A Department for Business, Energy and Industrial Strategy (BEIS) committee has published a new report into the health of finance opportunities for UK enterprise, outlining a series of recommendations to ensure access to finance and investment does not restrain the potential growth of small businesses in Britain.
The committee labelled its recommendations in the “Access to finance” report as “a major test of the government’s industrial strategy”, identifying two key barriers to finance for British enterprise: the geographical position of a company and its stage of growth.
The report concluded that targeting the regional imbalance in economic growth was a crucial task for the prime minister, and identified a “clear market failure” in providing sufficient access to finance to firms outside London and the South East of England.
The report recognised government’s responsibility in “encouraging and incentivising” lending and investment for small companies in the UK, through sources such as challenger banks, venture capital bodies and “cash rich corporations”.
Alternative forms of finance were marked in the report as an increasingly important function in delivering investment to small companies.
The committee praised the role of challenger banks in providing access to finance for small companies and entrepreneurs, acknowledging the benefits of a competitive market, and advised the government to outline its strategy for supporting such banks and increasing competition.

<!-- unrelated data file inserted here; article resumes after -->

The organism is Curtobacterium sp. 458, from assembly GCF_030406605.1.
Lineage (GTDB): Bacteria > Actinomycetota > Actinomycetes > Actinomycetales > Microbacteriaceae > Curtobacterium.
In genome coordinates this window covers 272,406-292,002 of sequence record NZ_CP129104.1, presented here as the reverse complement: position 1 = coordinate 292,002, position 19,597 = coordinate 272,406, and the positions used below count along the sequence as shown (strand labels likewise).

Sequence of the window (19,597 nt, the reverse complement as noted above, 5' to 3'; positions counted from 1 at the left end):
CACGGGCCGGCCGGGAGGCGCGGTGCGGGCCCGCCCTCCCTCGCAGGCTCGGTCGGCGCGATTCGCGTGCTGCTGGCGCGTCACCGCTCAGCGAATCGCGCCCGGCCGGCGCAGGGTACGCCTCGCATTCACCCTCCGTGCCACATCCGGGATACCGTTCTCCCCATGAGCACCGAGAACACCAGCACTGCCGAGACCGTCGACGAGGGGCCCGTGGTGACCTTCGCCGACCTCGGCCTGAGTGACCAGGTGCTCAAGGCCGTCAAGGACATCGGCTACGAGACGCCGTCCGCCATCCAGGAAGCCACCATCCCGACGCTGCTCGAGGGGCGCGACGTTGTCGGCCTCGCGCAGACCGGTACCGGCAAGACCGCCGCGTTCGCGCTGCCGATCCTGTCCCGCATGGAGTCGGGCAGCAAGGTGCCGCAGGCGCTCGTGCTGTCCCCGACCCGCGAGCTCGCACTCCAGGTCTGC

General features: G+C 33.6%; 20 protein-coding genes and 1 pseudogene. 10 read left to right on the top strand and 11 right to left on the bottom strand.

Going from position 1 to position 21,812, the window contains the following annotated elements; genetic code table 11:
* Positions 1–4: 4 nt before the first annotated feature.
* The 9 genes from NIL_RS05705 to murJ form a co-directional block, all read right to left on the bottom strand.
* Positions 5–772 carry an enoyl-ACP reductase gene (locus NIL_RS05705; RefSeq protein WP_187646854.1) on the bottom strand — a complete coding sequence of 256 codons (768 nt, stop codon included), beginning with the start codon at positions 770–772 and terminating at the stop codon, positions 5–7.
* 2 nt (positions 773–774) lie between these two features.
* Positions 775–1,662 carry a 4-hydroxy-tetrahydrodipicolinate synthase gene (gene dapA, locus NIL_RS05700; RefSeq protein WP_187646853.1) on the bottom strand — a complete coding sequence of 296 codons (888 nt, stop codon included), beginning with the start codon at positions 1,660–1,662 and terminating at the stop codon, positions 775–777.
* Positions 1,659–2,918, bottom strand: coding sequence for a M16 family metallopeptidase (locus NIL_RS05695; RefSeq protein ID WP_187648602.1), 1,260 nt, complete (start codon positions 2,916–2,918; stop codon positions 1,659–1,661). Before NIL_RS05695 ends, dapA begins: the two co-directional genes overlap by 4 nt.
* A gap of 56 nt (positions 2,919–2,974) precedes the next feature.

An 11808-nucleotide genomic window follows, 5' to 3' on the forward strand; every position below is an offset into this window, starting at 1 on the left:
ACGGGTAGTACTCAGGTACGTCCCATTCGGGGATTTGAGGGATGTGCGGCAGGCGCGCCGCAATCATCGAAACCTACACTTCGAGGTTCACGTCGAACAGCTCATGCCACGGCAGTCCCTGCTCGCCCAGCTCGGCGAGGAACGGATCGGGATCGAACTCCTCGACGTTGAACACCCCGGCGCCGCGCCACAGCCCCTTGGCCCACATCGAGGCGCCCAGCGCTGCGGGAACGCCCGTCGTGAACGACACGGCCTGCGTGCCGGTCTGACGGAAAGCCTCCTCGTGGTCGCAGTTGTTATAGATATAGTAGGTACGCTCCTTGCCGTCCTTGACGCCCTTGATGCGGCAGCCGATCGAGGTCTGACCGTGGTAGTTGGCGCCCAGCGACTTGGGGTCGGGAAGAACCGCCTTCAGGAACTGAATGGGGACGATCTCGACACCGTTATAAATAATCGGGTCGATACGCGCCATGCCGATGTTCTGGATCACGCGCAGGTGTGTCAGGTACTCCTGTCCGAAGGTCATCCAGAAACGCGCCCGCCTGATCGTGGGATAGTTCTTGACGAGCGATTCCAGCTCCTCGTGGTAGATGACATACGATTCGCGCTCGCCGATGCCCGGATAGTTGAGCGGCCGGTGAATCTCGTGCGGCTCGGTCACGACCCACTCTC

The report pointed to the “regulatory regime” that may hinder new challenger banks. It suggested potential reforms to the requirements of capital reserves held by banks in order to create a “level playing field” in the alternative finance sector.
Awareness and understanding among small firms remained the key barrier to the growth of the alternative finance market, according to the report. “The barrier of access to information and advice, rather than access to finance, appears to be magnified with alternative finance,” its authors concluded.
Start-Up Loans Company
The success of the Start-Up Loans Company was acknowledged by the committee, fulfilling its function as a “good and effective way to support entrepreneurs who want to create their own business”.
The Start-Up Loans Company provides new micro businesses with fixed rate loans of £25,000, reaching a £250m milestone in lending in August this year.
The report advised that the level of government funding set aside for the initiative must be maintained, and questioned the possibility for the scheme to be extended in its size and reach.
Recommendations were made by the committee for the government to identify the current size of contributions from the European Investment Bank to the UK economy. The report called for ministers to confirm that the value of this funding is not reduced following Britain’s exit from the European Union (EU).
British Business Bank (BBB)
The report also advised that the government-owned BBB should be further scrutinised to assess its effectiveness in “incentivising lending and investment activity in all parts of the UK.”
The committee highlighted the importance of small businesses becoming “investment ready”, and called for a coalition of the BBB, business groups and industry networks to support companies with a high potential for growth and ensure that advice is made available to help secure appropriate funding.
Commenting on the findings of the report, chair of the committee Iain Wright MP warned that despite the positive reception by UK businesses of government initiatives such as the Enterprise Investment Scheme and the BBB in creating greater access to finance, “serious problems” remained for the government.
In a statement, Wright added that access to finance must not be restricted to entrepreneurs, but also for “established high growth small businesses with the potential to scale-up”.
Sign up to our newsletter to get the latest from Business Advice.